Student Organizations

    As a member of the Society of Human Resource Management, I can fully advocate that joining clubs is a great way to find job opportunities. Some professional clubs often have their own exclusive job boards. Besides privatized job boards, clubs also have access to more resources than individuals do when they go job searching. Furthermore, you could discover job opportunities if you go on club-sponsored company tours or if you have the chance to meet professionals through a club networking event.


    At some point you will probably hear the phrase “it’s not what you know — it’s who you know.” While you can easily find entry-level jobs on LinkedIn, it’s not probable that you will actually get that job for the sole reason that everyone can see that job. If you think finding a job on your college’s job board is difficult, imagine trying to compete against tens of thousands of applicants. It’s still possible to get a job via LinkedIn, but it’s not as likely — especially if the application says “easy LinkedIn apply”; that’s a good indication that there might really be tens of thousands of people applying for that position. Having said that, creating and maintaining a LinkedIn profile is important. Connecting with people will further your career later and may even help you discover a job that isn’t posted there, but offered directly to through someone you connect with.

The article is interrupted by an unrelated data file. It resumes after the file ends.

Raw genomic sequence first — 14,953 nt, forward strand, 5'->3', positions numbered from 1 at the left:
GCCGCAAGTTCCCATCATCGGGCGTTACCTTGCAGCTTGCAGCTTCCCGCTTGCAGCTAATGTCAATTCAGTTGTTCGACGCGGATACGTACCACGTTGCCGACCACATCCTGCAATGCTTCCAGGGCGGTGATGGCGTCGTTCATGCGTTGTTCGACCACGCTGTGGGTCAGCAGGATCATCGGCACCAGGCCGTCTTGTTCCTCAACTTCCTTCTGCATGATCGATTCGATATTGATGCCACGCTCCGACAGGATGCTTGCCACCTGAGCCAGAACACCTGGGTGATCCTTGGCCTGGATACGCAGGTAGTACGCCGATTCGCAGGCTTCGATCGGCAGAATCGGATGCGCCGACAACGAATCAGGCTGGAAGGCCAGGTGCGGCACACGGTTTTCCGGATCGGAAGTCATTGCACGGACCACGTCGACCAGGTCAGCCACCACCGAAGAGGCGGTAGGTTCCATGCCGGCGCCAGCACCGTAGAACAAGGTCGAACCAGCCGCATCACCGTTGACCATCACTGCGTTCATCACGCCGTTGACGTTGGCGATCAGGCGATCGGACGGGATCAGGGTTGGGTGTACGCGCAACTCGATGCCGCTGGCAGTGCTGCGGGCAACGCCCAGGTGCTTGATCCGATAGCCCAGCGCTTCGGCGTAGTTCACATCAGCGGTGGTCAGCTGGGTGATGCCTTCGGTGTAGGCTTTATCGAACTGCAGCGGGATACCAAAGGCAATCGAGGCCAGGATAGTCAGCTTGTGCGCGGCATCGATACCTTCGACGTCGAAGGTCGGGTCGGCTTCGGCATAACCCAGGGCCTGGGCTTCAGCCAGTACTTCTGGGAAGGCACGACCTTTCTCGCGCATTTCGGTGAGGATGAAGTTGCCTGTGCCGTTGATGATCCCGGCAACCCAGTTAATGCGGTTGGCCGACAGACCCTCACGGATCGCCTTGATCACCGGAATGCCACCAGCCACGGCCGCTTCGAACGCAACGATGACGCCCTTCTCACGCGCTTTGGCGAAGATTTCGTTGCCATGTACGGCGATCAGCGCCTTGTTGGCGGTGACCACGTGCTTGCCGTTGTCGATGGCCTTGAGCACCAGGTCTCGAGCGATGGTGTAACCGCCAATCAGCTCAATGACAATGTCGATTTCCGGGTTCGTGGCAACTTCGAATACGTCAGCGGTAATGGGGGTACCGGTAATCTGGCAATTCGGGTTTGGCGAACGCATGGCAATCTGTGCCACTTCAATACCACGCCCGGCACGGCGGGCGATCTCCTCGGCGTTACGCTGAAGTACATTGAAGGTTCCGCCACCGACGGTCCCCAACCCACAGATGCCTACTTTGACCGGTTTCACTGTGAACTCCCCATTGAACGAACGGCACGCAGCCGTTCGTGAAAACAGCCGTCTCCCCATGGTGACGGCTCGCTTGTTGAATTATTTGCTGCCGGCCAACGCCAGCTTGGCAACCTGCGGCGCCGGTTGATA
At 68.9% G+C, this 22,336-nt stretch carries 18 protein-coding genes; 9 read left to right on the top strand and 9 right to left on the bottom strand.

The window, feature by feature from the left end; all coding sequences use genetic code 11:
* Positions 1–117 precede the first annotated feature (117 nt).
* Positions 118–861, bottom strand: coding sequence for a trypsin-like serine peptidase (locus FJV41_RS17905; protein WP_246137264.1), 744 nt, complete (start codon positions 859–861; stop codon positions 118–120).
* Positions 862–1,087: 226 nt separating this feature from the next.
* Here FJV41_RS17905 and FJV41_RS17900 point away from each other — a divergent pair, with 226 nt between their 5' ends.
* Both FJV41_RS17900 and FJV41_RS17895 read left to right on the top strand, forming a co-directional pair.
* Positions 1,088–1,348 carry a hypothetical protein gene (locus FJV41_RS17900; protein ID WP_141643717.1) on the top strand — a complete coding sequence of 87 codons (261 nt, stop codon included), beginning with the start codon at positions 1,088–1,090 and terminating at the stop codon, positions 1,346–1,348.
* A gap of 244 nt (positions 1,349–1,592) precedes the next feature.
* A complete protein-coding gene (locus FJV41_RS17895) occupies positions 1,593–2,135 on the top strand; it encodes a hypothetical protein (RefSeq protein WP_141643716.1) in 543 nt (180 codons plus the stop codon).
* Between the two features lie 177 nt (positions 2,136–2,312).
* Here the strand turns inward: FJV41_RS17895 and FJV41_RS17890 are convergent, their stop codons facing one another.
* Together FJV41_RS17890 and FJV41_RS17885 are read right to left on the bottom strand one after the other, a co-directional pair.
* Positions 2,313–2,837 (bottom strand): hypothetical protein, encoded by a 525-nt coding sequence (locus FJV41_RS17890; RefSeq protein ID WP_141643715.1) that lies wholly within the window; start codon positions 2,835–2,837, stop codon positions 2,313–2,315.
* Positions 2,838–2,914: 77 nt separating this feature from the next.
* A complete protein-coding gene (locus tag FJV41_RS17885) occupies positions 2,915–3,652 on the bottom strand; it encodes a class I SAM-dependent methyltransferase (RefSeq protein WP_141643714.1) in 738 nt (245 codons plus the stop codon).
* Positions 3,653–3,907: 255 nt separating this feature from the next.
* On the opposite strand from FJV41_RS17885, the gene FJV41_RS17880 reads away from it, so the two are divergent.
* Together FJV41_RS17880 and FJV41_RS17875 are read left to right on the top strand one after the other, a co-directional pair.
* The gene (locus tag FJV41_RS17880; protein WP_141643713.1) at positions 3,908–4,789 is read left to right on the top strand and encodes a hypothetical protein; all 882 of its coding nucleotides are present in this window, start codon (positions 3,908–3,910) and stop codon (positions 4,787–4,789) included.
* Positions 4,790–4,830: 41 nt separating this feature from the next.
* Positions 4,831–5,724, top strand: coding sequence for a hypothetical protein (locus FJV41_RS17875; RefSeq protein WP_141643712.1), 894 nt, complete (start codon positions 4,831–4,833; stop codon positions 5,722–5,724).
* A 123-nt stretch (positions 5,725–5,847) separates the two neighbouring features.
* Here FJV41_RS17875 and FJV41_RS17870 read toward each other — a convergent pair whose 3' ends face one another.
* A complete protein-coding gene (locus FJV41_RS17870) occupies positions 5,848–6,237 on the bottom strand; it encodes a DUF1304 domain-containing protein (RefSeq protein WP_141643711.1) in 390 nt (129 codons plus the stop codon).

Finding a job that fits into your schedule can be hard in college, but many places work to accommodate a student’s schedule. Taking time to look around your campus may help you find some hidden gems or point you in the right direction, so keep your eyes open, chin up, and don’t give up!


  • blog image alt text

    Why freshmen should get an off-campus job

    Megan Forsythe